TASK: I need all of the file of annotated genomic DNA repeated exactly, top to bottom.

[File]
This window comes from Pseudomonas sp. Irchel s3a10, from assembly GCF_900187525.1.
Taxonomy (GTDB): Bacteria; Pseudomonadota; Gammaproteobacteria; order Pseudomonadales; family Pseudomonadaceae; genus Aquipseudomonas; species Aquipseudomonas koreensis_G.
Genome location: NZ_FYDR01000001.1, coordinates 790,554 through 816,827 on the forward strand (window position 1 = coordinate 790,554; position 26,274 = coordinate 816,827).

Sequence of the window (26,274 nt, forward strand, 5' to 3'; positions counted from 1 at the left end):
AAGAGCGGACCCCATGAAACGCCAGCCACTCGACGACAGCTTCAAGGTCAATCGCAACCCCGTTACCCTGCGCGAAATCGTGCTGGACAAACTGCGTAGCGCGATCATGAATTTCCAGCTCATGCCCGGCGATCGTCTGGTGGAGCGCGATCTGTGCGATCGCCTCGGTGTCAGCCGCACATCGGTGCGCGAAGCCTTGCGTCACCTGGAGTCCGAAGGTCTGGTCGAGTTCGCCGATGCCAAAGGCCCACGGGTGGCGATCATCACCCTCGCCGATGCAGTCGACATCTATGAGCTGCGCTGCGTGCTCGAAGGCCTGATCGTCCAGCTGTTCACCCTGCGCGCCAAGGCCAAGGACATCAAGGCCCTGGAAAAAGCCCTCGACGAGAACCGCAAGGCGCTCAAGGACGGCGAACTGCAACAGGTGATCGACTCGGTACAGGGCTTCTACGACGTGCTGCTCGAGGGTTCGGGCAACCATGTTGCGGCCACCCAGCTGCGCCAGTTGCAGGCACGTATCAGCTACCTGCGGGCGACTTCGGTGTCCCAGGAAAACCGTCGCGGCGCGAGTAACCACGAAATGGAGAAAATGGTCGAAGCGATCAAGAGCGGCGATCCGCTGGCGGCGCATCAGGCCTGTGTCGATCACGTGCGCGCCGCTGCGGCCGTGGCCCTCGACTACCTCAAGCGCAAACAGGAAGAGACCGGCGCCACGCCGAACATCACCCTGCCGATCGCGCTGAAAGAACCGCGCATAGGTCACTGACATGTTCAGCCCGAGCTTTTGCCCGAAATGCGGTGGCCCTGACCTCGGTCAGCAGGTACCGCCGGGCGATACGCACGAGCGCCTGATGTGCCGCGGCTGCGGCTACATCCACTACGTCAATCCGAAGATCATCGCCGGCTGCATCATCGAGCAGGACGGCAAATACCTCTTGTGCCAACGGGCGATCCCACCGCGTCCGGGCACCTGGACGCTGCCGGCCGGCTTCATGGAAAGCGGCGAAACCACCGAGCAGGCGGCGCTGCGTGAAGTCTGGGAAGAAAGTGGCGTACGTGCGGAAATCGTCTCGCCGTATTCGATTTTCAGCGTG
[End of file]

This window comes from Pseudomonas sp. Irchel s3a10, from assembly GCF_900187525.1.
Taxonomy (GTDB): Bacteria; Pseudomonadota; Gammaproteobacteria; order Pseudomonadales; family Pseudomonadaceae; genus Aquipseudomonas; species Aquipseudomonas koreensis_G.
Genome location: NZ_FYDR01000001.1, coordinates 790,554 through 816,827 on the forward strand (window position 1 = coordinate 790,554; position 26,274 = coordinate 816,827).

Sequence of the window (26,274 nt, forward strand, 5' to 3'; positions counted from 1 at the left end):
AAGAGCGGACCCCATGAAACGCCAGCCACTCGACGACAGCTTCAAGGTCAATCGCAACCCCGTTACCCTGCGCGAAATCGTGCTGGACAAACTGCGTAGCGCGATCATGAATTTCCAGCTCATGCCCGGCGATCGTCTGGTGGAGCGCGATCTGTGCGATCGCCTCGGTGTCAGCCGCACATCGGTGCGCGAAGCCTTGCGTCACCTGGAGTCCGAAGGTCTGGTCGAGTTCGCCGATGCCAAAGGCCCACGGGTGGCGATCATCACCCTCGCCGATGCAGTCGACATCTATGAGCTGCGCTGCGTGCTCGAAGGCCTGATCGTCCAGCTGTTCACCCTGCGCGCCAAGGCCAAGGACATCAAGGCCCTGGAAAAAGCCCTCGACGAGAACCGCAAGGCGCTCAAGGACGGCGAACTGCAACAGGTGATCGACTCGGTACAGGGCTTCTACGACGTGCTGCTCGAGGGTTCGGGCAACCATGTTGCGGCCACCCAGCTGCGCCAGTTGCAGGCACGTATCAGCTACCTGCGGGCGACTTCGGTGTCCCAGGAAAACCGTCGCGGCGCGAGTAACCACGAAATGGAGAAAATGGTCGAAGCGATCAAGAGCGGCGATCCGCTGGCGGCGCATCAGGCCTGTGTCGATCACGTGCGCGCCGCTGCGGCCGTGGCCCTCGACTACCTCAAGCGCAAACAGGAAGAGACCGGCGCCACGCCGAACATCACCCTGCCGATCGCGCTGAAAGAACCGCGCATAGGTCACTGACATGTTCAGCCCGAGCTTTTGCCCGAAATGCGGTGGCCCTGACCTCGGTCAGCAGGTACCGCCGGGCGATACGCACGAGCGCCTGATGTGCCGCGGCTGCGGCTACATCCACTACGTCAATCCGAAGATCATCGCCGGCTGCATCATCGAGCAGGACGGCAAATACCTCTTGTGCCAACGGGCGATCCCACCGCGTCCGGGCACCTGGACGCTGCCGGCCGGCTTCATGGAAAGCGGCGAAACCACCGAGCAGGCGGCGCTGCGTGAAGTCTGGGAAGAAAGTGGCGTACGTGCGGAAATCGTCTCGCCGTATTCGATTTTCAGCGTG